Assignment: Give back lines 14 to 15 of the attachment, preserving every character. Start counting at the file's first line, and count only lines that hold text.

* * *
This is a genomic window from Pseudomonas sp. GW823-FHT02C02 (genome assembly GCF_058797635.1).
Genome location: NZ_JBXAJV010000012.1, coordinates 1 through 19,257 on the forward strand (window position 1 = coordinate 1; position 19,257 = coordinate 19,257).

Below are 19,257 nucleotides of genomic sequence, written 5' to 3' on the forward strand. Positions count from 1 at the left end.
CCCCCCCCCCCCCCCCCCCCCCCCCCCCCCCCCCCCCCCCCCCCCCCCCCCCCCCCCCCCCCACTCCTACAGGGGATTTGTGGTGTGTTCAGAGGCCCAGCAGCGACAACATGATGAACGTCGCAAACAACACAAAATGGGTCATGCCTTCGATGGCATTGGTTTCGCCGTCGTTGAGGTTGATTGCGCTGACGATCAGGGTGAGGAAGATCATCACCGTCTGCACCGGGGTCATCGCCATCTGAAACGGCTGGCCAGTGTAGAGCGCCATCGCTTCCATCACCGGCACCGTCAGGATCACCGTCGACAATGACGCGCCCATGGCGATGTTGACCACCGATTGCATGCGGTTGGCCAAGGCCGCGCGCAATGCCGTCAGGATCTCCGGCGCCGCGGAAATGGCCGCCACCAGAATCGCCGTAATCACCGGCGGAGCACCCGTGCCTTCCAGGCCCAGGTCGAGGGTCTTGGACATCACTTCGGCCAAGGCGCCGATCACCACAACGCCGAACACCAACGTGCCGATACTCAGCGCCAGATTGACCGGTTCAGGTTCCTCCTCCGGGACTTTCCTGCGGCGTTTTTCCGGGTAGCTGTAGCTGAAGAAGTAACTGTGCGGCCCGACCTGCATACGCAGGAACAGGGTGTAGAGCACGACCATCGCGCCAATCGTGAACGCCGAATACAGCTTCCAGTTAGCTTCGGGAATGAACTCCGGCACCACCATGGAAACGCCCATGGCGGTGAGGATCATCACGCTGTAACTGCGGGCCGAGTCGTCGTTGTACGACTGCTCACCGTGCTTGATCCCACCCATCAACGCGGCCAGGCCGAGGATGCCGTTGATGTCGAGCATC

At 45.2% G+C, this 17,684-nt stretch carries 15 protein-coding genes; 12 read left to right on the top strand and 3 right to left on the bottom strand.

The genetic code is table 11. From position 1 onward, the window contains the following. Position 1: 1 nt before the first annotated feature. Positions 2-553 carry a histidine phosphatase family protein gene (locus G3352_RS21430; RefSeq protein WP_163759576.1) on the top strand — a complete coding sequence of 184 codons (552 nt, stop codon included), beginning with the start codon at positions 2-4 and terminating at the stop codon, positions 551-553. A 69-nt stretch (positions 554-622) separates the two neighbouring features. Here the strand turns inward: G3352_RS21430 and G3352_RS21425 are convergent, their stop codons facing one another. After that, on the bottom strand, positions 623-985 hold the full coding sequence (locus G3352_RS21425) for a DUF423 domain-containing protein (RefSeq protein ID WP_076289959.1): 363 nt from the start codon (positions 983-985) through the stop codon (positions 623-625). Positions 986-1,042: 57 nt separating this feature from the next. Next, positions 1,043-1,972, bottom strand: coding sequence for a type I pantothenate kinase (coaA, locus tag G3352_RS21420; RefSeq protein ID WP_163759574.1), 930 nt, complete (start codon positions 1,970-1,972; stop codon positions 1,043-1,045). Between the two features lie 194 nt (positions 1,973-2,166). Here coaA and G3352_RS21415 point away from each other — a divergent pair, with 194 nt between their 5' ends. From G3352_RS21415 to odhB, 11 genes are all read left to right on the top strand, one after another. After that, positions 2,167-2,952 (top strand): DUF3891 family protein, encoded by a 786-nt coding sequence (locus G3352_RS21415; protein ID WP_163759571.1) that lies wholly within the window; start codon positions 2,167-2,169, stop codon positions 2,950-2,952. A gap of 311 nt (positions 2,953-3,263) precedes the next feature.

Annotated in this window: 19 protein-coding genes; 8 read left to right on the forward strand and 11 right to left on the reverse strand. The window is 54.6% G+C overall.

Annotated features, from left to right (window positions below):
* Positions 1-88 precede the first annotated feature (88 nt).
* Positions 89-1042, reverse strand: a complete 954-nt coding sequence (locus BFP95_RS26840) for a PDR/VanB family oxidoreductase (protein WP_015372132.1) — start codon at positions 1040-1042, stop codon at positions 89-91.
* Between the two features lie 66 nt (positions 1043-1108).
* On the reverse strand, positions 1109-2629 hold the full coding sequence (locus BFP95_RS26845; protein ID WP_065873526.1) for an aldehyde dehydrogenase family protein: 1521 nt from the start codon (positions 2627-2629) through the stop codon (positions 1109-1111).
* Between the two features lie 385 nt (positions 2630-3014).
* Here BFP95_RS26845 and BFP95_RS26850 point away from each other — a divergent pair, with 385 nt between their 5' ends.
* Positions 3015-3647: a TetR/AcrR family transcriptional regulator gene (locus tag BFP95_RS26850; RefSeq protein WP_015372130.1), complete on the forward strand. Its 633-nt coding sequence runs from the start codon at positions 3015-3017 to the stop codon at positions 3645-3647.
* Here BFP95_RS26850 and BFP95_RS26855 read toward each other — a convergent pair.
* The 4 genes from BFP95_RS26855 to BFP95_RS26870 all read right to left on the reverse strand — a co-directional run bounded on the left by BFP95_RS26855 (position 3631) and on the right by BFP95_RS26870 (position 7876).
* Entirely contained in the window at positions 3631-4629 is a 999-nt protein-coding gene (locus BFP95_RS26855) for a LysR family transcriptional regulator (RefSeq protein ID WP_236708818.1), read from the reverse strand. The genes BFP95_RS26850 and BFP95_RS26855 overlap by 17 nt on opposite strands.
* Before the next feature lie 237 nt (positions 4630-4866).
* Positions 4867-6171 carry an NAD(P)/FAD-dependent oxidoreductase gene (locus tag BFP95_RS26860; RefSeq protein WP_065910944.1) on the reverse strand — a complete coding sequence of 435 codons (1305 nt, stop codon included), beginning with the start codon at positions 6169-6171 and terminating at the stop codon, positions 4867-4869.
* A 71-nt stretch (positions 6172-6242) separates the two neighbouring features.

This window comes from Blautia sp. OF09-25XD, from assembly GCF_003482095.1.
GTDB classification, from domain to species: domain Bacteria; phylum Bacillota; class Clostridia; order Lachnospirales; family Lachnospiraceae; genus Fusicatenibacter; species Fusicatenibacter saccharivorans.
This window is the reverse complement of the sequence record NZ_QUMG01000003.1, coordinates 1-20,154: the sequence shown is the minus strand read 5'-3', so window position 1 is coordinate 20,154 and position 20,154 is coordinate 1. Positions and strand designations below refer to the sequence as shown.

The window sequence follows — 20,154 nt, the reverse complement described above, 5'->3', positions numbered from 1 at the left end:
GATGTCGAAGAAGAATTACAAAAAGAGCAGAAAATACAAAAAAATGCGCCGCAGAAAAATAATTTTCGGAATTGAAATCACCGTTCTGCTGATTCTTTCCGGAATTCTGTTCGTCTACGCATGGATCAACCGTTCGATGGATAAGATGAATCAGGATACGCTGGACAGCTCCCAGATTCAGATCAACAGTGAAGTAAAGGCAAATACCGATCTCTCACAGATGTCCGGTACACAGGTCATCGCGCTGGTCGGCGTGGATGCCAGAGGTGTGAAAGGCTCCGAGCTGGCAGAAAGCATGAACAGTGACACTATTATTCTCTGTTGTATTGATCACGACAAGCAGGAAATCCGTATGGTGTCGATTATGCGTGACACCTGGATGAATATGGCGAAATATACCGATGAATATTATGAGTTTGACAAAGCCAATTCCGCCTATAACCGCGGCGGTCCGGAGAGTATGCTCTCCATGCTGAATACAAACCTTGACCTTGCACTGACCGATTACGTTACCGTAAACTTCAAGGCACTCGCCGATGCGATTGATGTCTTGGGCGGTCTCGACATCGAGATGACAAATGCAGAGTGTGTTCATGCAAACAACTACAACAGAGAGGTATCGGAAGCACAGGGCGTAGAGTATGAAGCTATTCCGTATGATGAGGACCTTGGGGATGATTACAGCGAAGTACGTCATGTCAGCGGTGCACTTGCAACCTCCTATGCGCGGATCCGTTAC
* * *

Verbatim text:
* Here BFP95_RS26845 and BFP95_RS26850 point away from each other — a divergent pair, with 385 nt between their 5' ends.
* Positions 3015-3647: a TetR/AcrR family transcriptional regulator gene (locus tag BFP95_RS26850; RefSeq protein WP_015372130.1), complete on the forward strand. Its 633-nt coding sequence runs from the start codon at positions 3015-3017 to the stop codon at positions 3645-3647.